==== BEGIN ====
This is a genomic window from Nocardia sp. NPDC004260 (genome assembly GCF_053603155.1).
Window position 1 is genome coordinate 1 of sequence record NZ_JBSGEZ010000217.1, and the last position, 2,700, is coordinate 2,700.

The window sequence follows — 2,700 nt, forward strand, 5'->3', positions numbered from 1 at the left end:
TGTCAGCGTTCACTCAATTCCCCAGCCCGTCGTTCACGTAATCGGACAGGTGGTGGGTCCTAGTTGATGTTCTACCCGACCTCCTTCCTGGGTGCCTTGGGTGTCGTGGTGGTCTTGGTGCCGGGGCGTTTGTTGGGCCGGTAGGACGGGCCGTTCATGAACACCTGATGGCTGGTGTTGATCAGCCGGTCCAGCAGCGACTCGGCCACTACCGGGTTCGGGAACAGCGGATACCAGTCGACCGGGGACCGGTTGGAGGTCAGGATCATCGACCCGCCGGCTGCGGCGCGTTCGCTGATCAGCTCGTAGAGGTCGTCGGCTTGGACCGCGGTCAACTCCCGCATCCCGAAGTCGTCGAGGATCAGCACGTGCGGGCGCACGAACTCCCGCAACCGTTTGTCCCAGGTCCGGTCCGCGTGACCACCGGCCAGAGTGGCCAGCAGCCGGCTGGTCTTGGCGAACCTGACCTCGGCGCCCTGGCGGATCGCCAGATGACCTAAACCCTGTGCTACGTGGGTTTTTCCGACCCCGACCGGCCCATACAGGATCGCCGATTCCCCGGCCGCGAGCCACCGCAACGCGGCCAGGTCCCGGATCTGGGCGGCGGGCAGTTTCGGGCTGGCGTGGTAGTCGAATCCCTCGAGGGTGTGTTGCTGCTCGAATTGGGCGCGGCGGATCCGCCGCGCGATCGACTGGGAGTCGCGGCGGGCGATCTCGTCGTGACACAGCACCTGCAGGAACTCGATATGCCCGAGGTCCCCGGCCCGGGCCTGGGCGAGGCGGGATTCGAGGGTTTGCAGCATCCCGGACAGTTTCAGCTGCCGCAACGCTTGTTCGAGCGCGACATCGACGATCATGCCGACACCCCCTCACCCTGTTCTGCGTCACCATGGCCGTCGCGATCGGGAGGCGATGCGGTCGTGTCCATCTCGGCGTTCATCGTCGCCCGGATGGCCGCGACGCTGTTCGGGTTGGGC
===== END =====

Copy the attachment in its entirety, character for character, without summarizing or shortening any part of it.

This is a genomic window from Nocardia sp. NPDC004260 (genome assembly GCF_053603155.1).
Window position 1 is genome coordinate 1 of sequence record NZ_JBSGEZ010000217.1, and the last position, 2,700, is coordinate 2,700.

The window sequence follows — 2,700 nt, forward strand, 5'->3', positions numbered from 1 at the left end:
TGTCAGCGTTCACTCAATTCCCCAGCCCGTCGTTCACGTAATCGGACAGGTGGTGGGTCCTAGTTGATGTTCTACCCGACCTCCTTCCTGGGTGCCTTGGGTGTCGTGGTGGTCTTGGTGCCGGGGCGTTTGTTGGGCCGGTAGGACGGGCCGTTCATGAACACCTGATGGCTGGTGTTGATCAGCCGGTCCAGCAGCGACTCGGCCACTACCGGGTTCGGGAACAGCGGATACCAGTCGACCGGGGACCGGTTGGAGGTCAGGATCATCGACCCGCCGGCTGCGGCGCGTTCGCTGATCAGCTCGTAGAGGTCGTCGGCTTGGACCGCGGTCAACTCCCGCATCCCGAAGTCGTCGAGGATCAGCACGTGCGGGCGCACGAACTCCCGCAACCGTTTGTCCCAGGTCCGGTCCGCGTGACCACCGGCCAGAGTGGCCAGCAGCCGGCTGGTCTTGGCGAACCTGACCTCGGCGCCCTGGCGGATCGCCAGATGACCTAAACCCTGTGCTACGTGGGTTTTTCCGACCCCGACCGGCCCATACAGGATCGCCGATTCCCCGGCCGCGAGCCACCGCAACGCGGCCAGGTCCCGGATCTGGGCGGCGGGCAGTTTCGGGCTGGCGTGGTAGTCGAATCCCTCGAGGGTGTGTTGCTGCTCGAATTGGGCGCGGCGGATCCGCCGCGCGATCGACTGGGAGTCGCGGCGGGCGATCTCGTCGTGACACAGCACCTGCAGGAACTCGATATGCCCGAGGTCCCCGGCCCGGGCCTGGGCGAGGCGGGATTCGAGGGTTTGCAGCATCCCGGACAGTTTCAGCTGCCGCAACGCTTGTTCGAGCGCGACATCGACGATCATGCCGACACCCCCTCACCCTGTTCTGCGTCACCATGGCCGTCGCGATCGGGAGGCGATGCGGTCGTGTCCATCTCGGCGTTCATCGTCGCCCGGATGGCCGCGACGCTGTTCGGGTTGGGC